Asbury Park: Monmouth County Sheriff Shaun Golden wants students of all ages to be aware of the risks and negative impacts that come along with joining a gang. The Monmouth County Correctional Institution’s Gang Intelligence Unit travels to elementary, middle and high schools to provide students with a realistic look into a gang member’s life and why becoming a part of a gang is a bad decision. On Thursday, Feb. 20, a program was presented to seventh and eighth grade students at Our Lady of Mount Carmel School in Asbury Park.
“Joining a gang is an enormous error in judgment, which can lead to jail, injury or even death,” said Sheriff Shaun Golden. “Youths are being recruited at seven or eight years old. That’s why gang prevention and awareness needs to start at an early age in an effort to reduce the impact street gangs have in our neighborhoods.”
Each school gang presentation is tailored and modified for the students at the school at which the program will be conducted. Because members of MCCI’s Gang Intelligence Unit deal with incarcerated gang members daily, the information they gain inside the jail is applied to school programs, since it reveals which gangs are prevalent in various areas throughout Monmouth County.
Prior to the presentation at Our Lady of Mount Carmel School, the Gang Intelligence Unit, which is comprised of three corrections personnel, scouted the area to determine if there was a gang presence nearby.
They then shared the information of gang markings in the school area with faculty. They also made them aware of what to look for in an at risk student, which may include family issues, lack of knowledge about the dangers of gangs, peer pressure, sense of belonging and power, low self-esteem and the need for attention, friendship and protection.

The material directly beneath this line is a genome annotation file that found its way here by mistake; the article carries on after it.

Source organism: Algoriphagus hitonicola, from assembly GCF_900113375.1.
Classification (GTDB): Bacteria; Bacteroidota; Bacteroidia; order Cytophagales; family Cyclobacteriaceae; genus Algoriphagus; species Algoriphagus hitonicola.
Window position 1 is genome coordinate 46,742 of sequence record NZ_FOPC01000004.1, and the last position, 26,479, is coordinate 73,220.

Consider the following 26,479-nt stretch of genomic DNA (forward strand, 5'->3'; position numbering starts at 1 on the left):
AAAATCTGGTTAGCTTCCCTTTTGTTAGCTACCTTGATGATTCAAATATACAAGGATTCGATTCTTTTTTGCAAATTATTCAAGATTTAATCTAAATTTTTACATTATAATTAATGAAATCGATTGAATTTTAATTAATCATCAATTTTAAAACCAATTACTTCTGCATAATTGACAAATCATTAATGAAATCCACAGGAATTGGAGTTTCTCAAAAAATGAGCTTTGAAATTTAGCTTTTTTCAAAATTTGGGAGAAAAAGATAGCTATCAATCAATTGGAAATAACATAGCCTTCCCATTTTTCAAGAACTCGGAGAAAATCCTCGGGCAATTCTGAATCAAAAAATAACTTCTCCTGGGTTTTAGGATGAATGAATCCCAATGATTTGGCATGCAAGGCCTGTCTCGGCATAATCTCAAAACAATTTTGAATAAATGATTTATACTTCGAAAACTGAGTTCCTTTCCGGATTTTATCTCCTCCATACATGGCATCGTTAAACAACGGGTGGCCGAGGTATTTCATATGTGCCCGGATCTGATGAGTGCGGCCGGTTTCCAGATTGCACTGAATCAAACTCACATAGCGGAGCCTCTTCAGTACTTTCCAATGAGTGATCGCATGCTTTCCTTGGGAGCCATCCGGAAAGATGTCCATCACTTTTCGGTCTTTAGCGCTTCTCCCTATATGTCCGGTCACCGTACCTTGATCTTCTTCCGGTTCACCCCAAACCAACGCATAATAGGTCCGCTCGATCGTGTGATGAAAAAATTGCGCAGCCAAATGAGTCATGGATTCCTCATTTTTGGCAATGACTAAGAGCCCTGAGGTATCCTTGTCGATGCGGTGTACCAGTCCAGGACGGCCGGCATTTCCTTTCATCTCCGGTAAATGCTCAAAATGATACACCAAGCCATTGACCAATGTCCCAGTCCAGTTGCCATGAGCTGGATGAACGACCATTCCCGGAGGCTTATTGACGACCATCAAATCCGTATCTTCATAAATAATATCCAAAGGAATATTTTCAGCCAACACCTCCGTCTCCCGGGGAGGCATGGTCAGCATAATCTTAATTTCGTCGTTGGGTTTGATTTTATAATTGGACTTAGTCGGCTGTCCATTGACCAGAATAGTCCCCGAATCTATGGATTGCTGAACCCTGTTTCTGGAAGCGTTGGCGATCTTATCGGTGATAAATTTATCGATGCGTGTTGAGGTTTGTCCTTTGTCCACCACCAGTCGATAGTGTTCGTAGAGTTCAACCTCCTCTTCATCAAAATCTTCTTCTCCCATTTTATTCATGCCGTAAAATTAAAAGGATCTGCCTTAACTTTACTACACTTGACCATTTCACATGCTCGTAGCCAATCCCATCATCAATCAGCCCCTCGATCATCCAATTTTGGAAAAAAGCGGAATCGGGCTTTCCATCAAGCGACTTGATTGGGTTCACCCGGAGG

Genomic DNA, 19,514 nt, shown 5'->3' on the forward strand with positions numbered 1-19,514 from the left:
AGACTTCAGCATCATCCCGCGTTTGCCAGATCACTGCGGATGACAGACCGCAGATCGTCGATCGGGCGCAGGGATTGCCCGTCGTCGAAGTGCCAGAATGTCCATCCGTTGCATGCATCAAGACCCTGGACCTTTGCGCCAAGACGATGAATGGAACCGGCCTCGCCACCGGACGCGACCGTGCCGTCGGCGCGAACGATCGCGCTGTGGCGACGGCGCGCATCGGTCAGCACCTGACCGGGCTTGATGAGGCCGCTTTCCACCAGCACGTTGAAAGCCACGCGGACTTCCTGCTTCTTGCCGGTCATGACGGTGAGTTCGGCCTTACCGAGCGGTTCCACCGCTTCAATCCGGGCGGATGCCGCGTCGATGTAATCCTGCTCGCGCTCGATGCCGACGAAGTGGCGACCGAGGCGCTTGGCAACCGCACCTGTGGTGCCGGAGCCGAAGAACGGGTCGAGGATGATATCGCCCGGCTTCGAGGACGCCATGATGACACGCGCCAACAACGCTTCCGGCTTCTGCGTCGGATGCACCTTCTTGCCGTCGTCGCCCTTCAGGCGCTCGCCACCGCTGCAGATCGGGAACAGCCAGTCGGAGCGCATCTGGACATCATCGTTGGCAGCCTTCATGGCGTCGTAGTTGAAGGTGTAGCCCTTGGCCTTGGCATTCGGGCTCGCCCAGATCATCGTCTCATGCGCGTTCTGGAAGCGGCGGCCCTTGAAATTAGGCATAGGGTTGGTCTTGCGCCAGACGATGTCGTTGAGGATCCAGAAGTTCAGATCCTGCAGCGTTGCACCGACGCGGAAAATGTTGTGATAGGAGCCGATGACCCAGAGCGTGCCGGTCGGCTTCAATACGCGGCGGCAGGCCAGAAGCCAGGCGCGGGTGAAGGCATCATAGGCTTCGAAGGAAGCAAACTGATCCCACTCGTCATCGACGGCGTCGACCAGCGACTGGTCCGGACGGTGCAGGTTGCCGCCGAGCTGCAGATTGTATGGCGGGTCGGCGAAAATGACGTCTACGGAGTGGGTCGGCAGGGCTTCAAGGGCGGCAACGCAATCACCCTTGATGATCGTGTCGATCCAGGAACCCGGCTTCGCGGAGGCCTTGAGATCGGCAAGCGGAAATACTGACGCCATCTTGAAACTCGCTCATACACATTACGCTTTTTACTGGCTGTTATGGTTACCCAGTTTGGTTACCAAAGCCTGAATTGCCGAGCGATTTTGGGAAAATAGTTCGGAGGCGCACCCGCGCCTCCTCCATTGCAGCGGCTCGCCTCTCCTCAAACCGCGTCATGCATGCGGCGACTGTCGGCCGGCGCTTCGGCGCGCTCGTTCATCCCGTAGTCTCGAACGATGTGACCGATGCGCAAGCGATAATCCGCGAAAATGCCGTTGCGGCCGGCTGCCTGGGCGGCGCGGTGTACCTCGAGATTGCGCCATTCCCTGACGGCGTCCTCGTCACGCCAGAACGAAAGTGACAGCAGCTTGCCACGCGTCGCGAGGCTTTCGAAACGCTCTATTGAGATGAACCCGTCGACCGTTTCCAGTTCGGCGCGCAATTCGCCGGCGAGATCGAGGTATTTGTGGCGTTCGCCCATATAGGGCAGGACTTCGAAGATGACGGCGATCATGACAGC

During the presentation at Our Lady of Mount Carmel School, the different types of gangs were discussed and how a large percentage of all violent crimes are connected to gangs. The Gang Intelligence Unit displayed the clothes that correctional inmates wear, the food they eat and newspaper clippings of gang members who were sentenced to life in prison. The students were provided with pictures of gang members who were slashed, and a video illustrating the grim consequences gang members face from other gangs or even from members of their own gang.
“I’m grateful the Monmouth County Sheriff’s Office Correctional Division is able to provide such a valuable program to our students,” said Amanda Faulhaber, Our Lady of Mount Carmel School Counselor. “If we could influence one student from joining a gang or becoming associated with one, then we all did our jobs.”
According to the most recent New Jersey State Police Gang Survey, Monmouth County has the second highest number of gangs in the state, with 132 different gangs, just behind Essex County, with 166.
“Although violence is more prevalent to inner cities, gangs are not exclusive to those areas,” said Sheriff Golden. “Education and awareness may begin in schools but it can’t end there. Parents must be aware of the problem and communicate with their children about the consequences of belonging to a gang.”